Born in December 1948, Gornto's family moved to Melbourne in '49. And while he's had a charmed life in many ways, the fame, fortune, and stardom for which he is extremely grateful came at a cost - for which he is equally grateful. Sam very clear about the day he officially became a surfer. It was the summer of 1965, and he had begun surfing competitively.
"I remember we were doing football drills twice a day in August, and it dawned on me that it just wasn't any fun. Surfing was fun, so I walked off the field and went surfing," he says, noting that the decision to choose surfing cost him a scholarship and ultimately shaped his life's journey.
Dick Catri saw potential in Gornto and offered him a place on his Surfboards Hawaii team. Gornto accepted the deal which included a new surfboard and a future so bright, At age 17, Gornto was on the team that would go on to dominate the sport internationally and produce Hall of Fame Legends Mike Tabeling, Fletcher Sharpe, Mimi Munro, Joe Twombley, Fred Grosskreuts, and Bruce Valluzzi, as well as Catri, Propper, and Gornto himself.
Sam at the Surfboards Hawaii shop
They needed a "surf guy" with a name, and they came for Sam.
"Remember, it's 1967, and I'm 18 years old," grins Gornto. "They gave me $3 for every board they sold, and we sold about 25 boards a week. So I'm living at home with no expenses, going to college, and making $70-$90 a week surfing."
The company also absorbed travel expenses, which provided Sam the opportunity to surf the gulf and east coasts of the U.S., Hawaii and California. In Puerto Rico he came in second (to Codgen) in the East Coast Championship.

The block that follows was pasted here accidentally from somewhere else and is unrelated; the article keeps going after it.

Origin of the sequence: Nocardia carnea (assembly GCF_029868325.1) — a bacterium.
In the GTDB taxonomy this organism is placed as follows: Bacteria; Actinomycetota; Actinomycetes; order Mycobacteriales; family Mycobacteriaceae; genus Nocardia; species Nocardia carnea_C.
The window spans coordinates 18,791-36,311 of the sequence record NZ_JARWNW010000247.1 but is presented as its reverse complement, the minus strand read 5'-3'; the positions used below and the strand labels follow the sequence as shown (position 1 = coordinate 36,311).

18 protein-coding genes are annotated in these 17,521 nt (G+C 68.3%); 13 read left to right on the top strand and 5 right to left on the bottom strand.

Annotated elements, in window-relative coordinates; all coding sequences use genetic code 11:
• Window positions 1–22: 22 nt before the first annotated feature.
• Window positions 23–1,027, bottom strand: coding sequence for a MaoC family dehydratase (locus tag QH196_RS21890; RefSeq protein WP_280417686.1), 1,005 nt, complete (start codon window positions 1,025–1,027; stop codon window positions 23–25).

Sam and the Hawaii shop crew Richard Munson, Fletcher Sharpe , Che Sharpe
In 1968, Codgen negoatiated a deal with Con Surfboards, creating the Butterfly Series. It was Codgen, Gornto and Bruce Valluzzi who partnered in the venture.
Bruce Valuzzi and Sam on the Con Butterfly Team
In January 1970, Gornto made a decision to leave Con to return to school. But when Codgen called with the idea for Sunshine Surfboards and a plan to go to California to establish the business, Gornto followed the lure of surfing into the (now lucrative) waters of business with the big boys of the sport.
With dealers in place on the east coast, the cumulative fame of the surfers and the connections of Codgen and Gornto, Bing soon had Sunshine Surfboards in shops from Miami to Maine.
Codgen and Gornto also discussed opening a surfshop in Cocoa Beach; but ultimately Gornto partnered with Bill Frierson, Pat O'Hare, Fred Grosskreutz, and Dan Dawson to open Sunshine House in November 1970.
The Class of 2000
Janice Domorski DeMetroplis
Graham Dusty Hinnant
Henry Stretch Pohl
At age 26, Sam enlisted in the Army to take advantage of their educational opportunities and earn his degree in finance and accounting, he began working with a childhood friend at a gasoline distributorship. By 2000, Gornto had bought all his partners out, now owns the distributorship with his 38-year-old son.
After years of limiting himself to an occasional "fun" surf, Gornto hit the water with a passion in 1990. "I've been to Costa Rica, Puerto Rico, Hawaii, New Zealand and Australia. I've also surfed in Figi and have plans to go to Tahiti," says Gornto.
Sam was inducted into the East coast Surfing Hall of Fame in 2000
Honduras is better because Gornto - and fellow Believers - make regular trips to villages there, where they have established a school and completed 40 water projects since 1991.
"The project there has changed those lives and that part of Honduras But it's had an equally profound impact on my life," he says, stating it is his devotion to the Lord that gives shape and meaning to his life - and that the choices he's made have given him a rich and satisfying life
Sam and Teresa Gornto at the Surfing Heritage Foundation
[Credit: Mike Tabeling's East Coast Surfing History, and Zoominfo]